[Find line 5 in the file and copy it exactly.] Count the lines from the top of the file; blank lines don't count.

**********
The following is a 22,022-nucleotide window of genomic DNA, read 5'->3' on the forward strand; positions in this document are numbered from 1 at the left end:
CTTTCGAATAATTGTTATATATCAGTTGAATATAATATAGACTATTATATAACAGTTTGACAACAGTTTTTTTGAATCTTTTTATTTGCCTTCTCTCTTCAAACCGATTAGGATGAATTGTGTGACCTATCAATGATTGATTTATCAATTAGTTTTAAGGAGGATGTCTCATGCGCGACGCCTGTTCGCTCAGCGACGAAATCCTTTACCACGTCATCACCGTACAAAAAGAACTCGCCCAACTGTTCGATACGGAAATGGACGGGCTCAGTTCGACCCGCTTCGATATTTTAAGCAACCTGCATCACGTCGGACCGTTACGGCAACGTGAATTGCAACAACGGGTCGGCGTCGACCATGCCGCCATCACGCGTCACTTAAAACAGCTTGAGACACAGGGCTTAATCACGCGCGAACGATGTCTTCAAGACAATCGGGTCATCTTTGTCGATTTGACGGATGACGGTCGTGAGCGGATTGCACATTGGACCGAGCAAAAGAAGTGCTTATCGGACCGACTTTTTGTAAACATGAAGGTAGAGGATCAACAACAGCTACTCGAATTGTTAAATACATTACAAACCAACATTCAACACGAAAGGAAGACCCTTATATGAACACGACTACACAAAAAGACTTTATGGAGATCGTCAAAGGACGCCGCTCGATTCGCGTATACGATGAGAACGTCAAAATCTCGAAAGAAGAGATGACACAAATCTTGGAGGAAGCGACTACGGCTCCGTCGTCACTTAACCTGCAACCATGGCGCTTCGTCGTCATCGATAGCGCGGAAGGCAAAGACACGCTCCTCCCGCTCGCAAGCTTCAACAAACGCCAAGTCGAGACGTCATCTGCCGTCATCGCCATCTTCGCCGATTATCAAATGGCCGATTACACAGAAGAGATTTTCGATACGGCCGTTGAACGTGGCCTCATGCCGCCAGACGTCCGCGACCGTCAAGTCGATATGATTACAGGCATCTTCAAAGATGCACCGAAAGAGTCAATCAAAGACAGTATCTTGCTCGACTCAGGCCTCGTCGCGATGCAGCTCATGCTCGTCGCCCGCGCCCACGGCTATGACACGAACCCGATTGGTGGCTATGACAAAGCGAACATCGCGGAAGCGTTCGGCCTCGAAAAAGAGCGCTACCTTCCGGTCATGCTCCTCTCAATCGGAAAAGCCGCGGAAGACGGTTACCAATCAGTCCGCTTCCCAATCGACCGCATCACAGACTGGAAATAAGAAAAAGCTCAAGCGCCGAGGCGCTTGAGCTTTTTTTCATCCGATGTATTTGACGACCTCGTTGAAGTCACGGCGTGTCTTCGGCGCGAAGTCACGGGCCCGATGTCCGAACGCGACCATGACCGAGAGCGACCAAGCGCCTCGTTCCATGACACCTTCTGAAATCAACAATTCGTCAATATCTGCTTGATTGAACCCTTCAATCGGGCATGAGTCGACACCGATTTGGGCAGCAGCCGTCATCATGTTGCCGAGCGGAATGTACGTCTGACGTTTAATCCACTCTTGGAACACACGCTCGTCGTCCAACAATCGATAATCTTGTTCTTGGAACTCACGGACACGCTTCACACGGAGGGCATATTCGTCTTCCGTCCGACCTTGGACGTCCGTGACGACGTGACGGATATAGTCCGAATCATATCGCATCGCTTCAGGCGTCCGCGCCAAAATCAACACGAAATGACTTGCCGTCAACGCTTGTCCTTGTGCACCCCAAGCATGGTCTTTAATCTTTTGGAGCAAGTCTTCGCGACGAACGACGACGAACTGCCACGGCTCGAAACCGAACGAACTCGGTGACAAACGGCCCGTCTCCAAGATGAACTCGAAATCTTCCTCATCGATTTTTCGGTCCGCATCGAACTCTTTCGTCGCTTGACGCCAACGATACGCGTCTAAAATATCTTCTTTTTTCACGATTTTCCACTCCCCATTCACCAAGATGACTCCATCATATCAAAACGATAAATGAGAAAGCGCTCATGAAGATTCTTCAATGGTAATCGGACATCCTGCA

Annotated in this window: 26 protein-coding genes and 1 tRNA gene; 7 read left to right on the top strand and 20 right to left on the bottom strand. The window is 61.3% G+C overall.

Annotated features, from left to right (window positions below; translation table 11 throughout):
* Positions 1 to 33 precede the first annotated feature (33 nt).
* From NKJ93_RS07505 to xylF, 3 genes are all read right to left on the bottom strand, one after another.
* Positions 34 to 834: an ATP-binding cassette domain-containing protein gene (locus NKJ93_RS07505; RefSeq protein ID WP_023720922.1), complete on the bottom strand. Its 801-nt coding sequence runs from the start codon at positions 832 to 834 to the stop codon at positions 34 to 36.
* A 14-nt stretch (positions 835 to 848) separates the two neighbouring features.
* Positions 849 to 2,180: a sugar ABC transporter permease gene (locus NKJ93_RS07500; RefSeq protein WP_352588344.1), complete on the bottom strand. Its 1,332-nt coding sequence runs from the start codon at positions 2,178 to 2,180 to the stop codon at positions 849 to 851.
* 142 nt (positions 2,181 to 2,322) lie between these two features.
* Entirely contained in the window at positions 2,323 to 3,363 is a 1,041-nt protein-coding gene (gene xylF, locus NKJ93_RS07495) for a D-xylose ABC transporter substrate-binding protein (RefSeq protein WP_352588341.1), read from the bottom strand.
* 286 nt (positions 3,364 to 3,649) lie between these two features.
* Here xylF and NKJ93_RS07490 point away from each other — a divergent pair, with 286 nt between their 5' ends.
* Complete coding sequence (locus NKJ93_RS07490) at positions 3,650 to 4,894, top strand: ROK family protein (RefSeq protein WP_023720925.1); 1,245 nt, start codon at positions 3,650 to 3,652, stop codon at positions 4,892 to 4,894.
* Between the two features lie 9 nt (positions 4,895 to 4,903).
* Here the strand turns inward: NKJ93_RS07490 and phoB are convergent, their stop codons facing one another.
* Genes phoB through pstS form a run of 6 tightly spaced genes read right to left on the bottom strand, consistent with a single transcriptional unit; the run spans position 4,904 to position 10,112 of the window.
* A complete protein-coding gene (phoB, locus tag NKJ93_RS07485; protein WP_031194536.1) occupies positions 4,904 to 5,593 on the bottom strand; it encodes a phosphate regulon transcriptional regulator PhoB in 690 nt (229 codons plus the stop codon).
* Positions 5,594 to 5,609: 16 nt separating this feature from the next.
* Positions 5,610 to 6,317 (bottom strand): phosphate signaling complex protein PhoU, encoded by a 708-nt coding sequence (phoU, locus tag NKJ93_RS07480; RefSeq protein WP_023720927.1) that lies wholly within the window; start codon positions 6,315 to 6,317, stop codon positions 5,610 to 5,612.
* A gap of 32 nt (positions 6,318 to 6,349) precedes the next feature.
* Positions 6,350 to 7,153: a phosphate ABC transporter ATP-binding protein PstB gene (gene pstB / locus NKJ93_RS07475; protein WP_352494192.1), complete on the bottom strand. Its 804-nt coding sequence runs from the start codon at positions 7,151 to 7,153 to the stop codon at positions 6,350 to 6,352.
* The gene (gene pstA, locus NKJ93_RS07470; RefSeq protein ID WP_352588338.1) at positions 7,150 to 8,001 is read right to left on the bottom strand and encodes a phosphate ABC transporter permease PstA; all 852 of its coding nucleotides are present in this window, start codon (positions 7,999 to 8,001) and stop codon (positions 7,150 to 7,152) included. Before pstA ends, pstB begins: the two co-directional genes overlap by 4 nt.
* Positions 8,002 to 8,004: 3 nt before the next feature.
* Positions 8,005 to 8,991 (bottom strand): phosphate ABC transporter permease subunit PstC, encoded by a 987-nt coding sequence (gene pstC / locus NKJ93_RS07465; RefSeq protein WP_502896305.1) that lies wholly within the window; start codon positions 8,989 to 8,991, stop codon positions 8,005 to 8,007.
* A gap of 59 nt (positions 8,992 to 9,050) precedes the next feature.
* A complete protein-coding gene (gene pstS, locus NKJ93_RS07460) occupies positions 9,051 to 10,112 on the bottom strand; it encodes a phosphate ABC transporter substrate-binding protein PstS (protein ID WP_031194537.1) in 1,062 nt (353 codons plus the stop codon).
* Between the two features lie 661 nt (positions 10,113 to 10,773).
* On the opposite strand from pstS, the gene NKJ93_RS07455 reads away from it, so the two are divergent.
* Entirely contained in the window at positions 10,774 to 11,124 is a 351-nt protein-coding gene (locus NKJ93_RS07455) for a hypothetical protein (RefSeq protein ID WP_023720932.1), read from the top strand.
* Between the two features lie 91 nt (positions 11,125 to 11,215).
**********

* Positions 1 to 33 precede the first annotated feature (33 nt).